In the United States Congress introduced a bill to create an independent Commission to investigate the possible involvement of Russian government in US elections with the help of hacker attacks. The authors of the bill were congressmen Elijah Cummings and Eric Swalwell, Wired reports.
The congressmen propose to investigate the very extensive list of hacker attacks, the newspaper writes. Among them was the hacking of the Democratic party, post Hillary Clinton and the head of its election headquarters of John Potesta and others.
From the bill follows that the Commission shall consist of 12 members – representatives of both Democrats and Republicans. Its findings and recommendations to prevent similar attacks in the future, the Commission will have to submit within 18 months.
“This Commission will conduct an independent and thorough investigation regarding Russia’s attempts to influence our choices and attack our democracy,” said Cummings. “We must preserve the integrity of our democracy and the trust of Americans to our electoral system,” he added.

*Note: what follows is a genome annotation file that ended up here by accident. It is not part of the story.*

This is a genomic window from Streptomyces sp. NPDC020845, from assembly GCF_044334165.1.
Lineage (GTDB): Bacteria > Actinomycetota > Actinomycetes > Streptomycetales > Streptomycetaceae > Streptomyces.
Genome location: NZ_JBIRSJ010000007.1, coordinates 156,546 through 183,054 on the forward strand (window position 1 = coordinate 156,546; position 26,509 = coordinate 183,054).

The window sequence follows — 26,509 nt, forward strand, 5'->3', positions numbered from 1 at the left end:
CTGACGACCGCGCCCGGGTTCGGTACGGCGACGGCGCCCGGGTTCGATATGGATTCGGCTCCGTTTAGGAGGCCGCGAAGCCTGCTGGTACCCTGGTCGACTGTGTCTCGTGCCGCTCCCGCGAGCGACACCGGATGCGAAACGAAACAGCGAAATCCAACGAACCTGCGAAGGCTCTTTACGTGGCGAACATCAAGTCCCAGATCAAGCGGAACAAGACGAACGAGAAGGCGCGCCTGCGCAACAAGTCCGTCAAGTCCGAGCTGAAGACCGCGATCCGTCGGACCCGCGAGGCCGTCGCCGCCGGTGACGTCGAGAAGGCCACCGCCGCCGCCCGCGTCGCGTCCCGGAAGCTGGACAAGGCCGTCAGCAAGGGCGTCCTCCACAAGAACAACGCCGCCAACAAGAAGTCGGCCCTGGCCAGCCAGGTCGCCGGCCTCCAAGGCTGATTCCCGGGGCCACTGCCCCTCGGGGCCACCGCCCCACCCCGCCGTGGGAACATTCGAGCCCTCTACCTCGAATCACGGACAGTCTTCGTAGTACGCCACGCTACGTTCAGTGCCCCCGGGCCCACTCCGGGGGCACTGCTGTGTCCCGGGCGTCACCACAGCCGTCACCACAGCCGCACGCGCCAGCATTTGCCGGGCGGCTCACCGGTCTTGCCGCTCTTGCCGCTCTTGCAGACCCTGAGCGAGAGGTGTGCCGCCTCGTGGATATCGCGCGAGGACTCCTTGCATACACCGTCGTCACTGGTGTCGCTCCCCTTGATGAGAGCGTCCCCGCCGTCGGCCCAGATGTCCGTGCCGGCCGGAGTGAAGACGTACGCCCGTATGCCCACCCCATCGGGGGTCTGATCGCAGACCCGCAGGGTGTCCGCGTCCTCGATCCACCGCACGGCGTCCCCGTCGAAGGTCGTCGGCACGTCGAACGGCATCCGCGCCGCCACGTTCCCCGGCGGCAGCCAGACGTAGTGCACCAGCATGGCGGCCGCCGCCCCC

As notes the edition, the initiative of congressmen appeared after the recent letter from congressional Democrats, Barack Obama, in which they asked the President to declassify the alleged evidence of the involvement of Russian hackers for cyber attacks.
Russia has repeatedly accused of meddling in American elections during the election campaign in the United States. So, in early October, the Bush administration officially accused Moscow of hacker attacks on the Democratic party. As argued by the then Washington, the purpose of these attacks, “interference in the election process in the United States.” Moscow always denied all charges, calling them “ridiculous” and “mythical”.
After the elections, November 27, a senior source in The New York Times in the administration of the President of the United States ruled out any intervention by Russian hackers in the presidential election. In his statement stated that on the day of presidential elections in the United States there is no “advanced malicious cyberactivity” were recorded. The source added that U.S. elections were “free and fair from the point of view of cybersecurity”.